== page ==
Canada’s unions won these rights after years of struggle, political battles and even physical violence. The federal Conservative government of Sir John Sparrow Thompson implemented the first Labour Day as a national holiday in response to pressure from working people to celebrate a day acknowledging workers’ rights. However, working people still had a long way to go in gaining what most of us would consider fundamental rights – OHS, 8hr work-day, the Weekend, etc. Historian Joanna Dawson writes in an August 31, 2011 article in Canada’s History entitled “The First Labour Day”: “The workers still did not obtain their immediate goals of a shorter work week. In fact, many still lost their job. They did, however, discover how to regain the power they lost in the industrialized economy. Their strike proved that workers could gain the attention of their employers, the public, and most importantly, their political leaders, if they worked together. The “Nine-Hour Movement,” as it became known, spread to other Canadian cities and a shorter work week became the primary demand of union workers in the years following the Toronto strike.”
The 1872 workers’ parade in Toronto was a catalyst for similar parades in different cities across Canada that championed the rights and issues of workers. Unions marched in those parades identified by their colourful banners. By the time that 1894 rolled around, the Canadian government got the message that such official acknowledgement was needed and passed legislation on July 23, 1894 that made Labour Day a national holiday in September. According to the Elections Canada website, even the expansion of the right to vote to include non-property owning men (1897), and then women (1916), was a result of direct activism and work of the Canadian Trade Unions.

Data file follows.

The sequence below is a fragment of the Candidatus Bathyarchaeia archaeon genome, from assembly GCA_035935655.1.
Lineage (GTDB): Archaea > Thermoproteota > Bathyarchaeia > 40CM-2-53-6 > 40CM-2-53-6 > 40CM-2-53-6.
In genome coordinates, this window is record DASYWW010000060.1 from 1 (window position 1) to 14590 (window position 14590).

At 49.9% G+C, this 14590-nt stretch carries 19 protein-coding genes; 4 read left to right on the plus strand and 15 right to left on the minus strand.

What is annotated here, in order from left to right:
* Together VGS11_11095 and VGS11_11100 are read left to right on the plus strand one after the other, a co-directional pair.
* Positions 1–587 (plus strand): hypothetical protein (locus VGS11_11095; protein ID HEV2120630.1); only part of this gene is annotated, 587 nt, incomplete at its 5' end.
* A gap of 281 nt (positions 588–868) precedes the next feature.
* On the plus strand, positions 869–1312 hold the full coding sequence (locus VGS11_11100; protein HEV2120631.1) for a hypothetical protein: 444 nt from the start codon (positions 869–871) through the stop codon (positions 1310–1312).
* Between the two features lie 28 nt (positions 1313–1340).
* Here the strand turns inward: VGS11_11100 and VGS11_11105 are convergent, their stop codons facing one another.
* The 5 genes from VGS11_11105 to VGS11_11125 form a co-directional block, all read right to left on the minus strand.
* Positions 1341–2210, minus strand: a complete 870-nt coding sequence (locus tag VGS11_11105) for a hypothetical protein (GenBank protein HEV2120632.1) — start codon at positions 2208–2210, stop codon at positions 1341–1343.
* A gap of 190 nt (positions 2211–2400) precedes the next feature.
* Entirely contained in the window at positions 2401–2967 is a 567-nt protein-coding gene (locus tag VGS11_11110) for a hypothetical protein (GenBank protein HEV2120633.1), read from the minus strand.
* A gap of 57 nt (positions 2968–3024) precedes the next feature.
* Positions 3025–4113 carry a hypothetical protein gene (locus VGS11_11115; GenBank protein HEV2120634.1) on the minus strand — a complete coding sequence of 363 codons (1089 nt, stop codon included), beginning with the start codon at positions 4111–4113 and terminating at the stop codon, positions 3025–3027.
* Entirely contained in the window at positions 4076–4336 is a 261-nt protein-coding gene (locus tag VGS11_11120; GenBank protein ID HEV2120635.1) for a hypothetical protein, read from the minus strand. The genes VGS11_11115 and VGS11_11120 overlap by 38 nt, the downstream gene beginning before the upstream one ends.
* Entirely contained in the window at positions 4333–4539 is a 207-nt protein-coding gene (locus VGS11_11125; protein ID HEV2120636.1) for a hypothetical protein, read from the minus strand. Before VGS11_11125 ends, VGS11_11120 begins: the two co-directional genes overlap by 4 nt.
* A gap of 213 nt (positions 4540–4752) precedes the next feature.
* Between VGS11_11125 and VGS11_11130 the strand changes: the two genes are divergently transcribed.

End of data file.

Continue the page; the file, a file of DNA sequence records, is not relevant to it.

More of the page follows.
From the right to vote, to the recently expanded Canada Pensions Plan Act improvements, Canadian trade unions have made Canada better for everyone. Let us then mark the 150 year anniversary by showing gratitude for all we have achieved, on every side of the political divide, and regardless of what we do, and committing ourselves to an even better next 150 years for Canada, and for the world.
(Portions of Article were taken directly from: Canadian Labour Congress Website and from the Toronto Public Library Blog post titled “Remembering the First Labour Day in Toronto: September 3: Snapshots in History” by John P.)
School District #44: North Vancouver has many positions available for Custodial staff at its many elementary and secondary schools!
Most of the positions have casual hours leading to full-time employment for those who wish to become full-time, or, those who wish to retain the flexibility of working casual hours as a part-time job can benefit from additional income and flexibility!
The current pay is $23.93 + 14% in lieu of benefits, or $27.28/hr (2021 rate). The new negotiated rate that will be implemented is $25.00/hr + 14% in lieu or $28.50/hr.
If you or someone you know is looking for a good job with fair pay with flexibility or opportunity to become full-time in a short period, please apply! The Building Service Worker certification is considered an asset, but IS NOT REQUIRED AT THIS TIME, and candidates will be provided with on-job orientation, though experience in similar work is an asset.